Weil, S. (2014), On the Abolition of All Political Parties, tr. by Simon Leys, New
York: New York Review. ... Cabaud Meaney, M. (2007), Simone Weil's Apologetic
Use of Literature: Her Christological Interpretations of Ancient Greek Texts,
Author: Simone Weil
Publisher: Bloomsbury Publishing
Towards the end of her life, the French philosopher and mystic Simone Weil (1909-43) was working on a tragedy, Venice Saved. Appearing here in English for the first time, this play explores the realisation of Weil's own thoughts on tragedy. A figure of affliction, a central theme in Weil's religious metaphysics, the central character offers a unique insight into Weil's broader philosophical interest in truth and justice, and provides a fresh perspective on the wider conception of tragedy itself. The play depicts the plot by a group of Spanish mercenaries to sack Venice in 1618 and how it fails when one conspirator, Jaffier, betrays them to the Venetian authorities, because he feels compassion for the city's beauty. The edition includes notes on the play by the translators as well as introductory material on: the life of Weil; the genesis and purport of the play; Weil and the tragic; the issues raised by translating Venice Saved. With additional suggestions for further reading, the volume opens up an area of interest and research: the literary Weil.
... but not Gerard Manley Hopkins , Desert Shield and Desert Storm but not
Desert Fathers , Jean - Paul Sartre but not Simone Weil , and the Jesus
Movement but not the Jesus Seminar . ... Its purpose is not to be unbiased . ... The
volume examines every key issue , person , and concept related to Christian
Author: Bohdan S. Wynar
Publisher: Libraries Unltd Incorporated
Thorough and in-depth coverage of reference materials is at your fingertips with American Reference Books Annual. With nearly 1600 descriptive and evaluative entries, it continues its tradition as a comprehensive review source for reference works published or distributed in the United States. It encompasses the entire subject spectrum, covering such areas as general reference, history, education, literature, urban studies, economics and business, and science and technology. Some CD-ROMs and Canadian reference publications are covered.
Author: Bohdan S. Wynar
1970- issued in 2 vols.: v. 1, General reference, social sciences, history, economics, business; v. 2, Fine arts, humanities, science and engineering.
Vols. for 1969- include ACTFL annual bibliography of books and articles on pedagogy in foreign languages 1969-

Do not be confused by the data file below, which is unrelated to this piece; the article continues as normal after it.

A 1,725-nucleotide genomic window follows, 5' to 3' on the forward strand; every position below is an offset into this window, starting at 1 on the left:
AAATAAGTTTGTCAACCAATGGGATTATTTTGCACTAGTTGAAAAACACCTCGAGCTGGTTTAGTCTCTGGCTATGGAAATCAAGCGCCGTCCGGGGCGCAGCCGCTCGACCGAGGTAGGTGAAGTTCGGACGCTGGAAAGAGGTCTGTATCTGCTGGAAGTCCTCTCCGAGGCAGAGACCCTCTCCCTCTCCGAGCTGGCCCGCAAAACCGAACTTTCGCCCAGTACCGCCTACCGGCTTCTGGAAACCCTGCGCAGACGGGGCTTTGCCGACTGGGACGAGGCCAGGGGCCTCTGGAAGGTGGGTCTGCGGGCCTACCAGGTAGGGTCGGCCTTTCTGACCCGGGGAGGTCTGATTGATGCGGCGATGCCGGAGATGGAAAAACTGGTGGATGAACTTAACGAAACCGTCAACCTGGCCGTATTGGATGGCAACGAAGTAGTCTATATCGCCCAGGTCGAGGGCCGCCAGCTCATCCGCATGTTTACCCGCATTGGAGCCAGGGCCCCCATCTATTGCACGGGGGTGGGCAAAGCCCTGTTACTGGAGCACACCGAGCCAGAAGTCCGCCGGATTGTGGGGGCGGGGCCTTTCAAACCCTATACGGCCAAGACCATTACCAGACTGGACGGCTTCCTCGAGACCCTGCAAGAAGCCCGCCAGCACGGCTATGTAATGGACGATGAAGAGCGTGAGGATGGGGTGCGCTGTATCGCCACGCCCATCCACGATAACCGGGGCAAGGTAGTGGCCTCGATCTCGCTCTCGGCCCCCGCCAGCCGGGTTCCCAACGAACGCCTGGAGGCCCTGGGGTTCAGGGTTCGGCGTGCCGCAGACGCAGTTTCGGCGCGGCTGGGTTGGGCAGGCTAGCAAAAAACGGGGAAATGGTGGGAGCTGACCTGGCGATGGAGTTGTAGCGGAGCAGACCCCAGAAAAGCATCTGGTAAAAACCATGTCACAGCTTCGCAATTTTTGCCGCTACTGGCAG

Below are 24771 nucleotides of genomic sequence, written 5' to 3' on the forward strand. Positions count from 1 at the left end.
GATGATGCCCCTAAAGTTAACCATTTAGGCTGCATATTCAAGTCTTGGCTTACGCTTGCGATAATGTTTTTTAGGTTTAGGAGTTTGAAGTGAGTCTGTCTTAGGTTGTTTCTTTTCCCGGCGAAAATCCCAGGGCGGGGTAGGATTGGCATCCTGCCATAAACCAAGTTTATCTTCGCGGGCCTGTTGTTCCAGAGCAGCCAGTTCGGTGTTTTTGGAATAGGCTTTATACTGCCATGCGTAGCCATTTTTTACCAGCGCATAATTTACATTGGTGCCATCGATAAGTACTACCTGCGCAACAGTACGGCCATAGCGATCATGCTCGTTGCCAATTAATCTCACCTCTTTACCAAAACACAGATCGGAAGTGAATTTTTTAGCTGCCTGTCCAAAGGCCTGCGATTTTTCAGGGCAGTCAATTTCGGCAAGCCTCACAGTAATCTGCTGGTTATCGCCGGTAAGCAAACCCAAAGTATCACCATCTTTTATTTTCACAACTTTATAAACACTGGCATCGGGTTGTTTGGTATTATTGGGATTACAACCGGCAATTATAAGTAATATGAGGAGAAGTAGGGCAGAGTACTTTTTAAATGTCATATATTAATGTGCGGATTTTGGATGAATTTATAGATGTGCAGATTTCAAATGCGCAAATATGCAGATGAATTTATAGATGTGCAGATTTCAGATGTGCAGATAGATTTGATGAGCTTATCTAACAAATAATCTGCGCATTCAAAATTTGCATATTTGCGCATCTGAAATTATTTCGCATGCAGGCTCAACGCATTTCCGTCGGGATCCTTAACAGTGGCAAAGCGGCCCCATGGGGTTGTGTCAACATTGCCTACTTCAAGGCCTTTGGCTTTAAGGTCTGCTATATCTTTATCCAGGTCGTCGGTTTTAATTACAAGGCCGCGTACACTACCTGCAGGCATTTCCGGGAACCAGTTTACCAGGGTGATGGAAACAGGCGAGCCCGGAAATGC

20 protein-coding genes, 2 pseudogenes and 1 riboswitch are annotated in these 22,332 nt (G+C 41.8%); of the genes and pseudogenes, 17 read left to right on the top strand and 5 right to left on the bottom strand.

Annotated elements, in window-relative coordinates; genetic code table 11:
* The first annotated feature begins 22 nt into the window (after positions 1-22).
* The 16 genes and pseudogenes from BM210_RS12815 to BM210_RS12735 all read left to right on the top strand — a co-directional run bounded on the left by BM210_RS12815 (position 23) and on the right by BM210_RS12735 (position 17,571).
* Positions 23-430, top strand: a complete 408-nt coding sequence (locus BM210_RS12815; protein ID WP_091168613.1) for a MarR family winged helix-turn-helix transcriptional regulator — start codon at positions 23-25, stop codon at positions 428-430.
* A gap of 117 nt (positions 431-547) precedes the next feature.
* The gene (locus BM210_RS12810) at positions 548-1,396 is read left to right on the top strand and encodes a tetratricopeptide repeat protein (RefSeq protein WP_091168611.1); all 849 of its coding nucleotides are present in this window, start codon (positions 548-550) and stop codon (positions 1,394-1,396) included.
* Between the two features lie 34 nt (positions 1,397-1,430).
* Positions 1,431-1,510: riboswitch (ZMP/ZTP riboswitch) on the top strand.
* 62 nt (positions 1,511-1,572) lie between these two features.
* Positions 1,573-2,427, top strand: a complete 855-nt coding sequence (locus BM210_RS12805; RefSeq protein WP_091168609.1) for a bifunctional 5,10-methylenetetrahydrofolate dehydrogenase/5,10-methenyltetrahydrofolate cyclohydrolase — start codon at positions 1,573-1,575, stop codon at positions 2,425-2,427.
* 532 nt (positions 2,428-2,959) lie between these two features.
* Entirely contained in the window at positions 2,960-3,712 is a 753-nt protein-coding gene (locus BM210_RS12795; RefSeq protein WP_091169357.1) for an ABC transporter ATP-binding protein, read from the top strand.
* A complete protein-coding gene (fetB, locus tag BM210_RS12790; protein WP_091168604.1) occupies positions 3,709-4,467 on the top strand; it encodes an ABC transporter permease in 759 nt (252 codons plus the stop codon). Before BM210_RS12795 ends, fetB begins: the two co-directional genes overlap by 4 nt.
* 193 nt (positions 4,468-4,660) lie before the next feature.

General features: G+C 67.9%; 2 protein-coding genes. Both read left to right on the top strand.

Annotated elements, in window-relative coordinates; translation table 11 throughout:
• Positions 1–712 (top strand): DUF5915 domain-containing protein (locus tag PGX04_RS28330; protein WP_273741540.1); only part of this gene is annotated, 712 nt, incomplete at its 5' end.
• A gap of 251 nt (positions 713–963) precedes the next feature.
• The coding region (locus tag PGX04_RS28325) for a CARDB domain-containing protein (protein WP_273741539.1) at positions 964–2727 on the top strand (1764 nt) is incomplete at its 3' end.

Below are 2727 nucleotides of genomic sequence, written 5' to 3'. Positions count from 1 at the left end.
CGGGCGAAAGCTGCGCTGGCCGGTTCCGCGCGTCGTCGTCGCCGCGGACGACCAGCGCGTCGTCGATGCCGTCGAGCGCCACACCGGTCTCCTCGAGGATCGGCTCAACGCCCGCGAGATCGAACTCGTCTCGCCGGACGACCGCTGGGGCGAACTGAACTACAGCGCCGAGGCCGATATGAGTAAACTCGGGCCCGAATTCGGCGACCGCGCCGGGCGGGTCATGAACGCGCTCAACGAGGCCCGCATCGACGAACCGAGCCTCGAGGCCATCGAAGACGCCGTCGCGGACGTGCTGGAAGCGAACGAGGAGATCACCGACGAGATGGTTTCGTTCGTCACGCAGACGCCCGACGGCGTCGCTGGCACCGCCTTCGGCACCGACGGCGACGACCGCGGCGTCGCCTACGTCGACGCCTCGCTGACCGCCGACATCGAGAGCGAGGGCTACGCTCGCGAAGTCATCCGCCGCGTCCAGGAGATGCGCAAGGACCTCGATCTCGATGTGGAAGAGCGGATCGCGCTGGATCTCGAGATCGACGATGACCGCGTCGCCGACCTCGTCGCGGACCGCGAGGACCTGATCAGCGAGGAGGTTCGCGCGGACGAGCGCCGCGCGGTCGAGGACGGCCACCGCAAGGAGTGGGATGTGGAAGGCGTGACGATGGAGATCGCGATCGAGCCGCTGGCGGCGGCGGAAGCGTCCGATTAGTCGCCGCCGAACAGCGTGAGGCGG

Hero, Villain, Chatterbox, Saint (London: Profile Books, 2007) Wrathall, Mark. ...
The Shorter Socratic Writings (“Apology of Socrates to the Jury,” “Oeconomicus,”
and “Symposium”) Edited, with ... Simone Weil (London: Reaktion Books, 2011) ...
Author: Costica Bradatan
Publisher: Bloomsbury Publishing
What do Socrates, Hypatia, Giordano Bruno, Thomas More, and Jan Patocka have in common? First, they were all faced one day with the most difficult of choices: stay faithful to your ideas and die or renounce them and stay alive. Second, they all chose to die. Their spectacular deaths have become not only an integral part of their biographies, but are also inseparable from their work. A "death for ideas" is a piece of philosophical work in its own right; Socrates may have never written a line, but his death is one of the greatest philosophical best-sellers of all time. Dying for Ideas explores the limit-situation in which philosophers find themselves when the only means of persuasion they can use is their own dying bodies and the public spectacle of their death. The book tells the story of the philosopher's encounter with death as seen from several angles: the tradition of philosophy as an art of living; the body as the site of self-transcending; death as a classical philosophical topic; taming death and self-fashioning; finally, the philosophers' scapegoating and their live performance of a martyr's death, followed by apotheosis and disappearance into myth. While rooted in the history of philosophy, Dying for Ideas is an exercise in breaking disciplinary boundaries. This is a book about Socrates and Heidegger, but also about Gandhi's "fasting unto death" and self-immolation; about Girard and Passolini, and self-fashioning and the art of the essay.